NPR Story
10:24 am
Wed January 30, 2013

Stephen F. Austin State University grant to serve science educators

Originally published on Wed January 30, 2013 12:24 pm

Stephen F. Austin State University has received a three-year grant to develop online courses that will better equip museum workers to take on controversial and complex science topics through their exhibits and conversations with patrons. The grant from the Institute of Museum and Library Services totals $247,000.

Theresa Coble, an associate professor in SFA’s Arthur Temple College of Forestry and Agriculture, said the five, graduate-level courses will help informal science educators broach complex and sometimes politically-charged subjects – like climate change.

“There’s a lot of political ideology that can sway people’s basic understanding of science or how they understand science communication," Coble said. "We're going to help equip science educators to navigate those waters.”

The grant includes partners from universities and science centers, like the Monterrey Bay Aquarium. Coble said the aquarium has its own in-house training to teach its volunteers how to talk with the public about oceans and climate change. There are many other centers across the country looking for formal training. Some, she said, end up shying away from the big issues of the day.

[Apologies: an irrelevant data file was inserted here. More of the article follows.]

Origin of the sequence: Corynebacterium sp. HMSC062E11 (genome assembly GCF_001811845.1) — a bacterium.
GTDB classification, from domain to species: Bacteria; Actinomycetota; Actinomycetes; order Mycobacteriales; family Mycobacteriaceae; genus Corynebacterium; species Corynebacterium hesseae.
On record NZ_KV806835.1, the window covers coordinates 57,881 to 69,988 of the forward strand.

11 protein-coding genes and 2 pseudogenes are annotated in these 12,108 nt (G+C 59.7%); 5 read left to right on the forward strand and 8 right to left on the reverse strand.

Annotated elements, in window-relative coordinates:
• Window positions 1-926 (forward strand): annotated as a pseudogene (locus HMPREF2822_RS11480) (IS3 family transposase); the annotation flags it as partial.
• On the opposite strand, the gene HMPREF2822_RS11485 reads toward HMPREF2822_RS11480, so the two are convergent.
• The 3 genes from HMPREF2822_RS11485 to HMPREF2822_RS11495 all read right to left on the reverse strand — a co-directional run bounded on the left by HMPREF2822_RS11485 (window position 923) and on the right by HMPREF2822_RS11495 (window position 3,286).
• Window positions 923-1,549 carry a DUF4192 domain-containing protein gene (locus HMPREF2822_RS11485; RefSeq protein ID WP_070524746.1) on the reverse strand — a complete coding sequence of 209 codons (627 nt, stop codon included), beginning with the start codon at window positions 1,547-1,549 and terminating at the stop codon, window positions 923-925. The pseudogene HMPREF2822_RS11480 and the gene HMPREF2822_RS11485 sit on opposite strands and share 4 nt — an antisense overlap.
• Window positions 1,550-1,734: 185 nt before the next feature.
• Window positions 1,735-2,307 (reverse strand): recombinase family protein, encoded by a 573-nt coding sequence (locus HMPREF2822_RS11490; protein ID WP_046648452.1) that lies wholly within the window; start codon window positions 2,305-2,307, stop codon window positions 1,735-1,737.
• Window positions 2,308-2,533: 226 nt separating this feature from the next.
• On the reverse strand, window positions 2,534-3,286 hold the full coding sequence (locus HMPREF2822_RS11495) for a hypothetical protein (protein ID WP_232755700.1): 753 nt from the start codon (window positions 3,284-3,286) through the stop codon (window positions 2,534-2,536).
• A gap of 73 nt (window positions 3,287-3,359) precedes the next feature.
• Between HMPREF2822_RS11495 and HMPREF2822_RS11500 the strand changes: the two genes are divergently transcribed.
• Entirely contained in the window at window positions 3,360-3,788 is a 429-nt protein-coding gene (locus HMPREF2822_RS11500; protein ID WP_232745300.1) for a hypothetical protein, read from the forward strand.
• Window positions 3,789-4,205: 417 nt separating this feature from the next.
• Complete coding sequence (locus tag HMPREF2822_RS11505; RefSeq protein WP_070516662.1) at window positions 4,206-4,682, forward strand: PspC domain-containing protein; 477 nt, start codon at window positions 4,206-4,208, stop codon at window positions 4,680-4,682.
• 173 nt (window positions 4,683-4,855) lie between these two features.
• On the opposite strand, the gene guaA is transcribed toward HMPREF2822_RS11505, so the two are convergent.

"You have exhibit developers who will pick less controversial topics, and sometimes it’s driven by a board of directors. Sometimes it’s driven by what’s the mission of the institution or how they interpret that mission," Coble said.

The grant’s six principal investigators will gather in the fall to draft an outline of what will be included in the new online courses delivered through SFA. Coble said the courses will lead to a graduate certificate.

SFA forestry grant piece

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